While silicon dioxides have been the subject of numerous studies for many decades, they have now come to the fore again as „nanoparticles“. Reactions on these particles are different, depending on the cell types and the crystal structures of the SiO2[1].

 

Silicon dioxides (SiO2) may be of the amorphous or crystalline type. Amorphous SiO2 are mostly contained in consumer products. While synthesized particles are also mostly of the amorphous kind, nanoscale crystalline SiO2 is obtained by grinding coarse quartz. According to the present state of knowledge, amorphous SiO2 nanoparticles are generally rather considered harmless [2].

However, different studies have observed crystalline SiO2 to exert obvious effects and to cause damage, for example, to the DNA of cells. In cell culture, various cell types exhibit cell-toxic reactions (for example reduced cell health, defective cell membranes, or even cell death) after administration of very high, unrealistic doses of amorphous SiO2 particles. The higher the dose and the smaller the particles, the stronger the effect.

Further studies prove that relevant doses of silicon dioxide exert no significant impacts and are not toxic [7,8]. A relevant dose describes a concentration/dose which may as well be reached in the living organism and is thus not absolutely improbable. Inflammatory markers were detected only upon application of extremely high particle doses. The particles were observed to accumulate in vesicles of the cells but did not cause any other structural changes in the cells [8].

 

In addition to simple culture systems with only one cell line, complex so-called co-culture systems are used to better represent in vivo situations in the body through simulation of the interaction of the cells. With the co-cultures reacting more sensitively to SiO2 than the monocultures it is evident that communication between different cells may increase the respective effects [9, 10]. Low doses of SiO2 particles were found not to be toxic. This positive effect is exploited for in vivo gene transfer studies using SiO2 as transporters for introduction of genes into e.g., the lungs of mice [11].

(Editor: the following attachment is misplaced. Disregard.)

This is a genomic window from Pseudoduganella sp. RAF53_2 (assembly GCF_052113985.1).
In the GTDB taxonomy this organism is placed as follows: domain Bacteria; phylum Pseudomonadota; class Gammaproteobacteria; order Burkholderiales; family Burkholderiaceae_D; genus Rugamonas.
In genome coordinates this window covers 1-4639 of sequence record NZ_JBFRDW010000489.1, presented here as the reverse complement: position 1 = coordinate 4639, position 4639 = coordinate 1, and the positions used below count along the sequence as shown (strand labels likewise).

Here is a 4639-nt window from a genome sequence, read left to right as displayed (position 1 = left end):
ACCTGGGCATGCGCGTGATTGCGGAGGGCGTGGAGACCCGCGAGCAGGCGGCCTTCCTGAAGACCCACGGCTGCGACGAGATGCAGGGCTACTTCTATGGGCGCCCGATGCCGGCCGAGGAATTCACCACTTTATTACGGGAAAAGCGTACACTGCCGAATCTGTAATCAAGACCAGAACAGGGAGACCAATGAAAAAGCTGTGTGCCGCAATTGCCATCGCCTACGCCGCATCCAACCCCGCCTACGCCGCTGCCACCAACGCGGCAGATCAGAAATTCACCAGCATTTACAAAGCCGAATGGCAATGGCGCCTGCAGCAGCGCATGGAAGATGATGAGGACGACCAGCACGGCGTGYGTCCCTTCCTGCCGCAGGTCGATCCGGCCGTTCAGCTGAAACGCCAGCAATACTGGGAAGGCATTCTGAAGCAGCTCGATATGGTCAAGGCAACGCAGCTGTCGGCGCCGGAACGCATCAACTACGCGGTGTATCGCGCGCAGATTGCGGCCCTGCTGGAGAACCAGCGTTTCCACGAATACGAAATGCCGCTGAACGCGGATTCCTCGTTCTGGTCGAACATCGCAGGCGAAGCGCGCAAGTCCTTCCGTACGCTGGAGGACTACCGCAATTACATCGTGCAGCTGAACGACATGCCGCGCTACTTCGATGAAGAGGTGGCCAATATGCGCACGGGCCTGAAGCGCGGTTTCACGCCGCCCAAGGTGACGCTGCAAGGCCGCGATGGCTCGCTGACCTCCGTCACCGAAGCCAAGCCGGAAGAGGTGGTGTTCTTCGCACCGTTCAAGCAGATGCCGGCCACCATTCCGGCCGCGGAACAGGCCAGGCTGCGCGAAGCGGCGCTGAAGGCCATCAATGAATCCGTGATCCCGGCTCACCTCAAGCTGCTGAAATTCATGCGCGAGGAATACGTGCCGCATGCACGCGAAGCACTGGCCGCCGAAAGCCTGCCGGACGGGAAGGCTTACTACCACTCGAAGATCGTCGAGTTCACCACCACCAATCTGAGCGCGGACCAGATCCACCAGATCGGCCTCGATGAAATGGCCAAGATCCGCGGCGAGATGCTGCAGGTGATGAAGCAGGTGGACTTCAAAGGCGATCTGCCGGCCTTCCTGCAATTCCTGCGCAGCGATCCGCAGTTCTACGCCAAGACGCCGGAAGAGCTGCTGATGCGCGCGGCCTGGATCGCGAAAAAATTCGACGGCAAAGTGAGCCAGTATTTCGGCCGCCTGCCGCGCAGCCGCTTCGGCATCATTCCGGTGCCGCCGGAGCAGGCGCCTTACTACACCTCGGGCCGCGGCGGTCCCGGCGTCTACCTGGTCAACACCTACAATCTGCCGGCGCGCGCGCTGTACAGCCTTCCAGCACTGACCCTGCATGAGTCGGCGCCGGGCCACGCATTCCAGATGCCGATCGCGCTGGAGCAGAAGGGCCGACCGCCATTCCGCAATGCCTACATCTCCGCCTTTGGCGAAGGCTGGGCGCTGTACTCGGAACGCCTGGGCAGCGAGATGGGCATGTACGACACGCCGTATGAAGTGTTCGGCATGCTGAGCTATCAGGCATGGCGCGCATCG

Literature

  1. Chang, JS et al. (2007), Environ Sci Technol, 41(6): 2064-2068.
  2. Som, C et al. (Mar 2010). Nanomaterialien in Textilien: Umwelt-, Gesundheits- und Sicherheits-Aspekte, Fokus: synthetische Nanopartikel. Empa und TVS Textilverband Schweiz, St. Gallen 2010. (in German).
  3. Ye, Y et al. (2010), Toxicol In Vitro, 24(3): 751-758.
  4. Yang, H et al. (2008), Journal of Southeast University (Natural Science Edition), 2008-06.
  5. Yang, H et al. (2009), J Biomed Nanotechnol, 5(5): 528-535.
  6. Yang, H et al. (2010), J Nanosci Nanotechnol, 10(1): 561-568.
  7. Brunner, TJ et al. (2006), Environ Sci Technol, 40(14): 4374-4381.
  8. Peters, K et al. (2004), J Mater Sci Mater Med, 15(4): 321-325.
  9. Wottrich, R et al. (2004), Int J Hyg Environ Health, 207(4): 353-361.
  10. Mueller, L et al. (2010), J R Soc Interface, 7 Suppl 1(Suppl 1): S27-40.
  11. Kumar, MNVR et al. (2004), J Nanosci Nanotechnol, 4(7): 876-881.

 

Cookies make it easier for us to provide you with our services. With the usage of our services you permit us to use cookies.
Ok